Fujisawa Togai and the Chinese seven-stringed qin: Concerning his lineage and style of playing, his study of the qin, and the events and gatherings he hosted
165 , 2016-04-01 , 関西大学東西学術研究所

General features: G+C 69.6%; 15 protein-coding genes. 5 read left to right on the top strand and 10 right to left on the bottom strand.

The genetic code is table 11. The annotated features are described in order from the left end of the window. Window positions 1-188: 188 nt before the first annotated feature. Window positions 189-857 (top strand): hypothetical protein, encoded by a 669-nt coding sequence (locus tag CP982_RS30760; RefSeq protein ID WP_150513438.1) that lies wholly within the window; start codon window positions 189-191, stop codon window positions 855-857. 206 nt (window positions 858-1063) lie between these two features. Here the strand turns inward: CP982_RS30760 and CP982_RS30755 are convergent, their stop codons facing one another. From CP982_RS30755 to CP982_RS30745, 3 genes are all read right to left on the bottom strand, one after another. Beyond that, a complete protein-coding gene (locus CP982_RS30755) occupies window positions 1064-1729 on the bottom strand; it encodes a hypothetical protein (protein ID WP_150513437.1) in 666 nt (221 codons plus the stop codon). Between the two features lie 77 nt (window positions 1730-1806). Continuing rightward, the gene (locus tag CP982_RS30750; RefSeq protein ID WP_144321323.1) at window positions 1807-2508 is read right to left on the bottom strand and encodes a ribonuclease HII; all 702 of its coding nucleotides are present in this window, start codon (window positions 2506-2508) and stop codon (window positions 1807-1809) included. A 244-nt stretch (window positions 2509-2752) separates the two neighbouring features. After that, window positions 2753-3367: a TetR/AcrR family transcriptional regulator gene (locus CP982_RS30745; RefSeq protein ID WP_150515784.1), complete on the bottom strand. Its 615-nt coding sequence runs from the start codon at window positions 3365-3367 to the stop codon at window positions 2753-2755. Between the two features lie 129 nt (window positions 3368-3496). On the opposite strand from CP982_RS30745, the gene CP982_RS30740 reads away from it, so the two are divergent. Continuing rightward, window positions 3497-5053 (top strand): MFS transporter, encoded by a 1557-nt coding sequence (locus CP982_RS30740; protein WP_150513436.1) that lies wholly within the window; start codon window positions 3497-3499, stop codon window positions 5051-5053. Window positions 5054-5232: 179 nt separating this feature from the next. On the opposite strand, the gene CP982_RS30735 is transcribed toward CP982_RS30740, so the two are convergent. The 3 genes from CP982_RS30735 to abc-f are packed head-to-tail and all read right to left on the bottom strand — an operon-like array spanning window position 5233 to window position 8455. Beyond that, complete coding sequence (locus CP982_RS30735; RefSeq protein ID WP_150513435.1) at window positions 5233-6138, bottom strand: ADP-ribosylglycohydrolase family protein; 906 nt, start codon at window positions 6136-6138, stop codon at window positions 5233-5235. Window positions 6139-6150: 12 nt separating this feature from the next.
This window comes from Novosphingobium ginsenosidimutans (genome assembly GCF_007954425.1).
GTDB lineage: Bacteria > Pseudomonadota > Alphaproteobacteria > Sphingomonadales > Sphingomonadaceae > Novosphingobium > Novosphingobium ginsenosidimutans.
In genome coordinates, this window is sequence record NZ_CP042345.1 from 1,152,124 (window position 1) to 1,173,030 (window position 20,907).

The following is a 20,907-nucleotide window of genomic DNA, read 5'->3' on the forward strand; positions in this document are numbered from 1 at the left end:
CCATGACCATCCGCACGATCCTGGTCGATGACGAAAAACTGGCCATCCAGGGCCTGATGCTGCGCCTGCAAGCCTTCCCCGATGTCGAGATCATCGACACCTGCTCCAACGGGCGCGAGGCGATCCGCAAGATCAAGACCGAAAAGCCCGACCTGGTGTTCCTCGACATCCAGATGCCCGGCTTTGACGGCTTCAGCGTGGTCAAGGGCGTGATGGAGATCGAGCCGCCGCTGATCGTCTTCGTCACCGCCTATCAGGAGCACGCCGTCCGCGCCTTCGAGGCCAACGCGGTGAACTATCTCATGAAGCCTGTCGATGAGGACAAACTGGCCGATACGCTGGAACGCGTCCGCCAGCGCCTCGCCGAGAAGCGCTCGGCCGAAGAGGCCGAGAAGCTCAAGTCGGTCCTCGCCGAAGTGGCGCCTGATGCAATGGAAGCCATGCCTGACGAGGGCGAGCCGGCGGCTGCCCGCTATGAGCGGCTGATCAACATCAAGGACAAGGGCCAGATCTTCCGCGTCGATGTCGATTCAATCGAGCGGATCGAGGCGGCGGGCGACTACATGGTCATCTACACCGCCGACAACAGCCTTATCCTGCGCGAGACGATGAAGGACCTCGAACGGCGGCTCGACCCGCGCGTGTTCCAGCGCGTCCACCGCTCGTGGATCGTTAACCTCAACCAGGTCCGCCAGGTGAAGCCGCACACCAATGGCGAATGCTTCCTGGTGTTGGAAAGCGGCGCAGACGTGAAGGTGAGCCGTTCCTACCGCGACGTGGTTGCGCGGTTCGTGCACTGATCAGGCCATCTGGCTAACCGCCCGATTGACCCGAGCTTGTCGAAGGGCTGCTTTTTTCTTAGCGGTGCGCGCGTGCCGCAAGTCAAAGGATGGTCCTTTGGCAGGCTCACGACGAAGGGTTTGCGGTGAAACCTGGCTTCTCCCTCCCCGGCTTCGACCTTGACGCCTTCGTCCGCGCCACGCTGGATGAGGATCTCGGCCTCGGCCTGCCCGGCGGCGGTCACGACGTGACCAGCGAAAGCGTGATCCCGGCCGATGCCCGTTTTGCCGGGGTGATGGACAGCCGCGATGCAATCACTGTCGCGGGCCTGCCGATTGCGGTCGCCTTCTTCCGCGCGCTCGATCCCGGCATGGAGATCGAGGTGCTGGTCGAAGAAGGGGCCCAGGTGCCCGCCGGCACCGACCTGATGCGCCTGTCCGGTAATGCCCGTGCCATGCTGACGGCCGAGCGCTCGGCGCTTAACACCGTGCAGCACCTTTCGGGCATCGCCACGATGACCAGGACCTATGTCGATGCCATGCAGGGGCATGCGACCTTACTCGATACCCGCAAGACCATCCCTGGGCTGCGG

Fujisawa Togai (1794‒1864) -founder of the Chinese studies academy Hakuen Shoin and responsible for the revival of the Confucian school of Ogyu Sorai-loved the music of the seven-stringed Chinese qin, as Sorai had before him, and was also known during his day as a master of playing the instrument. This paper reports the following research and analysis in an effort to clarify the historical facts surrounding Togai’s relationship with the qin. In the first section, there is a brief discussion of the lineage of qin-playing to which Togai belonged, and of Sorai’s study of the qin, which probably inﬂuenced Togai. The second section traces Togai’s connections, through the qin, with contemporaries such as Chokai Setsudo, Abe Kenshu, Sogo Setsudo, Nomura Kosetsu, Kogaku Yushin, and Mega Yusho. The third section uses qin scores and books on the qin in the collection of Hakuen Shoin to specify the pieces that Togai probably studied and played (about thirty in all) and to speculate on what he might have learned from the literature on the qin that he read and consulted (including Ogyu Sorai’s writings on the qin). Finally, in the fourth section, Togai’s essays, “Kogetsu kinki” and “Kinkai ki”, are scrutinized for what they reveal about the events and gatherings related to the qin that Togai engaged in with his teacher and fellow players, giving us a glimpse of Togai’s frame of mind and the nature of his friendships mediated through his musical activity.